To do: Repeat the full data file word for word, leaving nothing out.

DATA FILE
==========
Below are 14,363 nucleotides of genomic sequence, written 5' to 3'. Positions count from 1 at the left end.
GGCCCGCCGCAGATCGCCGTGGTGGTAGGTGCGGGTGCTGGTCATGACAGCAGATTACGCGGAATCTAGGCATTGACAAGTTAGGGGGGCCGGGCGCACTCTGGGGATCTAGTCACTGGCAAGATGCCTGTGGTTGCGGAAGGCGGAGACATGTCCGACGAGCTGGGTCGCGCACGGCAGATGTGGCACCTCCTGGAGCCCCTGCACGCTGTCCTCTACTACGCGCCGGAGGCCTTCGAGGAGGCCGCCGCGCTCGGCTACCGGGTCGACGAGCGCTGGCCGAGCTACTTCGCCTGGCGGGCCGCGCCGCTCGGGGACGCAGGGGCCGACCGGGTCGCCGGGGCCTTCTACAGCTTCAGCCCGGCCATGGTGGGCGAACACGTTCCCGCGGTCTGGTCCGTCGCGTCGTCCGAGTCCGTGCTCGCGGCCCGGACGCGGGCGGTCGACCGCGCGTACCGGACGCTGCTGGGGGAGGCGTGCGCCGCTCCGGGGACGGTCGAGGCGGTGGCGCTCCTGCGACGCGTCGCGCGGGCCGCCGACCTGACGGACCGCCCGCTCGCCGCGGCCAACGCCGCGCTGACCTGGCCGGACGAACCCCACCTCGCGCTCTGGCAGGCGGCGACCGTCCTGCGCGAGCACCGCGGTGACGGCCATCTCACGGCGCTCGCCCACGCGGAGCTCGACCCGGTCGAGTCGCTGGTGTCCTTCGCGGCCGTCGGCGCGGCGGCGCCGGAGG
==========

Below are 14,363 nucleotides of genomic sequence, written 5' to 3'. Positions count from 1 at the left end.
GGCCCGCCGCAGATCGCCGTGGTGGTAGGTGCGGGTGCTGGTCATGACAGCAGATTACGCGGAATCTAGGCATTGACAAGTTAGGGGGGCCGGGCGCACTCTGGGGATCTAGTCACTGGCAAGATGCCTGTGGTTGCGGAAGGCGGAGACATGTCCGACGAGCTGGGTCGCGCACGGCAGATGTGGCACCTCCTGGAGCCCCTGCACGCTGTCCTCTACTACGCGCCGGAGGCCTTCGAGGAGGCCGCCGCGCTCGGCTACCGGGTCGACGAGCGCTGGCCGAGCTACTTCGCCTGGCGGGCCGCGCCGCTCGGGGACGCAGGGGCCGACCGGGTCGCCGGGGCCTTCTACAGCTTCAGCCCGGCCATGGTGGGCGAACACGTTCCCGCGGTCTGGTCCGTCGCGTCGTCCGAGTCCGTGCTCGCGGCCCGGACGCGGGCGGTCGACCGCGCGTACCGGACGCTGCTGGGGGAGGCGTGCGCCGCTCCGGGGACGGTCGAGGCGGTGGCGCTCCTGCGACGCGTCGCGCGGGCCGCCGACCTGACGGACCGCCCGCTCGCCGCGGCCAACGCCGCGCTGACCTGGCCGGACGAACCCCACCTCGCGCTCTGGCAGGCGGCGACCGTCCTGCGCGAGCACCGCGGTGACGGCCATCTCACGGCGCTCGCCCACGCGGAGCTCGACCCGGTCGAGTCGCTGGTGTCCTTCGCGGCCGTCGGCGCGGCGGCGCCGGAGG